Many programmers who even managed to work with Java for 4-5 years do not understand how volatile variables are arranged ; all they know is that when working with a mutable variable, it is necessary to check with each comparison what value is in the main memory. This is true, but only part of the truth.

They were not told about the Java memory model, about how a variable variable can affect the order of the code and the execution of computational instructions at its core. It is about using dynamic compilation ( JIT ) and the Java virtual machine ( JVM ) for optimization; such optimization can lead to subtle logical errors.

People are not told how mutable variables allow you to see what was done in one thread before accessing a variable from another thread, etc. Not everyone knows what a memory barrier is and how it affects visibility.

It was from the book Java Concurrency in Practice that many Java programmers learned all these concepts. I must admit that I myself, until I read it, was largely mistaken about many significant issues of multithreading and competitiveness, in particular, the sequence, visibility and implicit effects of the final variables and safe publication. The book helped me figure this out.

By the way, if some sections of the book seem a little incomprehensible to you - believe me, not to you alone. Here we thank Dr. Heinz Kabutz, who presented the material of the book in a simplified form in his Java Concurrency in Practice Bundle course .

Even if you find this material too complicated, Heinz has another course, Mastering Threads, which helps to understand the multithreading of any average Java programmer.

Now let's talk about Java 8, that is, what has changed from Java 1.5 to Java 8. A lot of new tools have appeared in the JDK to introduce competitiveness and design better competitive Java applications. The fork-join pool has appeared in JDK 7 , in Java 8 - CompleteableFutures. It is much more important that, starting with Java 8, a new, more functional programming style provided by lambda expressions has become fixed .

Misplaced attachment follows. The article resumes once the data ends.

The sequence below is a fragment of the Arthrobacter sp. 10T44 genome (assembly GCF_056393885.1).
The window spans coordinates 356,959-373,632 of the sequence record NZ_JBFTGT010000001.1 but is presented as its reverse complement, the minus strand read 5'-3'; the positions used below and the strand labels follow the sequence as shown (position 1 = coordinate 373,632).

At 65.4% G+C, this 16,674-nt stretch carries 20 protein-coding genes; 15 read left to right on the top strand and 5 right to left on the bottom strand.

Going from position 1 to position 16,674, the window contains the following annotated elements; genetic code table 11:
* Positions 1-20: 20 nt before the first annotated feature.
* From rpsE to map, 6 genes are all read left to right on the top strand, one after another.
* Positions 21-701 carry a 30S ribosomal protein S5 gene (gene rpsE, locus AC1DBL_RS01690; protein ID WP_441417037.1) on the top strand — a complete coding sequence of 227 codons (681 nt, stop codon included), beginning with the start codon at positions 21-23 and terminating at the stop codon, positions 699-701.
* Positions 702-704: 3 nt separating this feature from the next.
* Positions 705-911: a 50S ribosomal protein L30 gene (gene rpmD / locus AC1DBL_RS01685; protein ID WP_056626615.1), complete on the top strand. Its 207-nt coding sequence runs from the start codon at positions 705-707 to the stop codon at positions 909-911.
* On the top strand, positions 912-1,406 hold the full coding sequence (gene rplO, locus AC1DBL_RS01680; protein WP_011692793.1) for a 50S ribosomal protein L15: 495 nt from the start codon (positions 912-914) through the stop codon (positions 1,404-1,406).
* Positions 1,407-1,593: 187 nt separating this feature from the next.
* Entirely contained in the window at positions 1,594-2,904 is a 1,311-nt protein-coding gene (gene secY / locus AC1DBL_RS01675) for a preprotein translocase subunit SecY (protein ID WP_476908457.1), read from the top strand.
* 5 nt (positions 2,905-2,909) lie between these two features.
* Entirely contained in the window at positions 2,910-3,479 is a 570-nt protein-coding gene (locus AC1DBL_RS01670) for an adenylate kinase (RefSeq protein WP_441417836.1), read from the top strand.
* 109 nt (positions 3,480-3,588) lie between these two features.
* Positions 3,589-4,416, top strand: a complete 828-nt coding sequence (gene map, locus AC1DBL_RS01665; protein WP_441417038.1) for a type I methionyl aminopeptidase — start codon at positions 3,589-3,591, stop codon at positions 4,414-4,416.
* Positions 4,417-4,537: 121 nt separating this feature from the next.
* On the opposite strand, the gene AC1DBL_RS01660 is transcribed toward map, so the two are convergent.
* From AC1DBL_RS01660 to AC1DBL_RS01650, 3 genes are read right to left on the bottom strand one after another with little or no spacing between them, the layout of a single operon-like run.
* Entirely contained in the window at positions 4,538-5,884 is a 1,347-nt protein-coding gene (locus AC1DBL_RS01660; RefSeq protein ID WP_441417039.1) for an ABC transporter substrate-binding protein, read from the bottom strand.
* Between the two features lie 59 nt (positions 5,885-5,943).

We also have streams and parallel streams, allowing developers to take advantage of competitiveness without programming it. The whole idea of ​​taking the implementation of competition from application developers and delegating it to the developers of the API slightly simplifies the situation with competition in Java and reduces the risks of its implementation.

This also means that in Java you can perform bulk operations in multiple threads using just a couple of methods, without writing a single line of code related to threads, the synchronized keyword, or wait and notify methods.

Undoubtedly, any Java developer needs to learn these new tools in order to keep up with the development of technology - which, of course, will help a book like “Modern Java In Action . " It will not only introduce you to all the innovations of the Java language, but also help you learn how to use them in everyday tasks, understand the motivation for these innovations and get a general idea of ​​the modern Java language.

Although the book Java Concurrency in Practice in its current form does not cover all of these important concepts and tools, it nevertheless remains invaluable for exploring the key features of the Java language related to threads , competition, and multithreading .

Götz’s book is still a must-read for any Java developer who wants to learn and master multithreading and competitiveness — Java’s greatest strengths in application development.

Based on the foregoing, I, like many Java developers around the world, would like to see the updated edition of Java Concurrency in Practice, which would consider the tools and methodologies that appeared in Java 6, 7, 8, 9, 10 and maybe even in Java 11. After all, updated versions of Effective Java and Head First design patterns have appeared , covering Java 8 and demonstrating how much easier it is to implement various patterns with the new features of Java 8.